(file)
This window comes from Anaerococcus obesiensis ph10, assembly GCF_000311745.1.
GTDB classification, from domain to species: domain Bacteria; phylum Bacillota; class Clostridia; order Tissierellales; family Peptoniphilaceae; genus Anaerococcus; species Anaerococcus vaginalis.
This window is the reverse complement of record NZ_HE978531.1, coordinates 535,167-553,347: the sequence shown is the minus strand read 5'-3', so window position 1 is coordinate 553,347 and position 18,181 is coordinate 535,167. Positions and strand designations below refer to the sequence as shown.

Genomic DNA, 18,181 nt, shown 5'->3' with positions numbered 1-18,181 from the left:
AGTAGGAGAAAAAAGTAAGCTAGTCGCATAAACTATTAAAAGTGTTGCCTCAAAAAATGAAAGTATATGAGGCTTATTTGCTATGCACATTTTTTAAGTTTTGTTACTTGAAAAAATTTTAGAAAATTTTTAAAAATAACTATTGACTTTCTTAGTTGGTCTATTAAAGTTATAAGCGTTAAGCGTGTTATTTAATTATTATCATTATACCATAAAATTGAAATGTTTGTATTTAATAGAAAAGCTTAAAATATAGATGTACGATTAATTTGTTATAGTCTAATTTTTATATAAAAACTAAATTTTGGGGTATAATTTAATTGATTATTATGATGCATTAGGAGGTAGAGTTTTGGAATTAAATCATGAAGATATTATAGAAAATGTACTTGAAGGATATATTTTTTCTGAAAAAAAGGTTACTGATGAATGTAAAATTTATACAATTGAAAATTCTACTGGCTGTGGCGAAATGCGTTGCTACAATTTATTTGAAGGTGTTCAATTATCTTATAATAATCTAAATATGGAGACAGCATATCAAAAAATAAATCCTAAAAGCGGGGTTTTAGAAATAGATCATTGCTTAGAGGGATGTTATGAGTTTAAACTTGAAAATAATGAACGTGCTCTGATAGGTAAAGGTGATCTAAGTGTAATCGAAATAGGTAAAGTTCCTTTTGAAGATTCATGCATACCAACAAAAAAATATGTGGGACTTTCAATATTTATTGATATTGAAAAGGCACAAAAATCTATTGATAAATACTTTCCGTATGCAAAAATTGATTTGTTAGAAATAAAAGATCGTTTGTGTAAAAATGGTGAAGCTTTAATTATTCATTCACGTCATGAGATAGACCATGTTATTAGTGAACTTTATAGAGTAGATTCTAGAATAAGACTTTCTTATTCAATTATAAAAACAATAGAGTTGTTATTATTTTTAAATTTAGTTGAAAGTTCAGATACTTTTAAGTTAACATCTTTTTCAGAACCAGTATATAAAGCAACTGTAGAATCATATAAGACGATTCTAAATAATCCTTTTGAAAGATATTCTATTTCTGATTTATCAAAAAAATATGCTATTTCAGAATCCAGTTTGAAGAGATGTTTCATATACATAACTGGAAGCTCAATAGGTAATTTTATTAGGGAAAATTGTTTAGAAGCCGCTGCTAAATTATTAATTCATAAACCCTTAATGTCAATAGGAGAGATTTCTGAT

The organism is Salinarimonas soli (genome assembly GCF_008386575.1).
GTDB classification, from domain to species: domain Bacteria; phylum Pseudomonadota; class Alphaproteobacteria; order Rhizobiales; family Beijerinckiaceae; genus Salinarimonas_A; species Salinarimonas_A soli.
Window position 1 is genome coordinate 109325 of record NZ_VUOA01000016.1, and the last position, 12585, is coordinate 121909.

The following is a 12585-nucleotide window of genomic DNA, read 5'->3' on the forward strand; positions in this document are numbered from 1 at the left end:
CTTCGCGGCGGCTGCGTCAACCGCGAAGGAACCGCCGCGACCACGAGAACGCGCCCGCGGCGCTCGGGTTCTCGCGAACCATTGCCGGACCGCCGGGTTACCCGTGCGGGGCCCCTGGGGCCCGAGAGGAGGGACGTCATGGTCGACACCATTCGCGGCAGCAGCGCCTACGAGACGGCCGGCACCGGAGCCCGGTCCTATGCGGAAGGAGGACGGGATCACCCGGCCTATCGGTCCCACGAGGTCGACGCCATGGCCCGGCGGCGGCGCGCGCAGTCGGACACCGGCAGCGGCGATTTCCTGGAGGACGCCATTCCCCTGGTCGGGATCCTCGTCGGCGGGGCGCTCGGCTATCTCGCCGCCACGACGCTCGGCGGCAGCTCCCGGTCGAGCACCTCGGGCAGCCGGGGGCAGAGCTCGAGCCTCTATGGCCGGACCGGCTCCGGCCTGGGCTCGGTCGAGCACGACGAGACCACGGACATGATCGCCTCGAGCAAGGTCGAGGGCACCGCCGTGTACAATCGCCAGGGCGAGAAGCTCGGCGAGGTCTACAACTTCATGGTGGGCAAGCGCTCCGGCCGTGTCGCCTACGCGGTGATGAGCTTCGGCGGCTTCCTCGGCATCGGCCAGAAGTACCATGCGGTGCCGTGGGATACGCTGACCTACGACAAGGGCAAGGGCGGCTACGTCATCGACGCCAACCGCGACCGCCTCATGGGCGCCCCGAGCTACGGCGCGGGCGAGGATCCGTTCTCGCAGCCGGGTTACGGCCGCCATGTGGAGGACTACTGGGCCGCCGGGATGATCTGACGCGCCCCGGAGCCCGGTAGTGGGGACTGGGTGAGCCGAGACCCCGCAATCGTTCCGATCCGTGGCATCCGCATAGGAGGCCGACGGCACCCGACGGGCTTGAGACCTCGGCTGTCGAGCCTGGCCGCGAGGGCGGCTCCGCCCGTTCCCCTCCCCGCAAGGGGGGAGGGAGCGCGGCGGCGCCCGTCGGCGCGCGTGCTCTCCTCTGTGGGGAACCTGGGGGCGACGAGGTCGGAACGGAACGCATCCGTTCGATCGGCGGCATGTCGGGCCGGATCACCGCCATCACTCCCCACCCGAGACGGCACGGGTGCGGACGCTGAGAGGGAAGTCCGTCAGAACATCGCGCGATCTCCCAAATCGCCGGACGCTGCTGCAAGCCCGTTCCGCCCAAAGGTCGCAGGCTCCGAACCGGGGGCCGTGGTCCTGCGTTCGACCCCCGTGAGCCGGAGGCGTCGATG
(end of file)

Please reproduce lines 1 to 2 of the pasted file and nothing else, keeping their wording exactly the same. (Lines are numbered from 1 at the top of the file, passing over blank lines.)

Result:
This window comes from Anaerococcus obesiensis ph10, assembly GCF_000311745.1.
GTDB classification, from domain to species: domain Bacteria; phylum Bacillota; class Clostridia; order Tissierellales; family Peptoniphilaceae; genus Anaerococcus; species Anaerococcus vaginalis.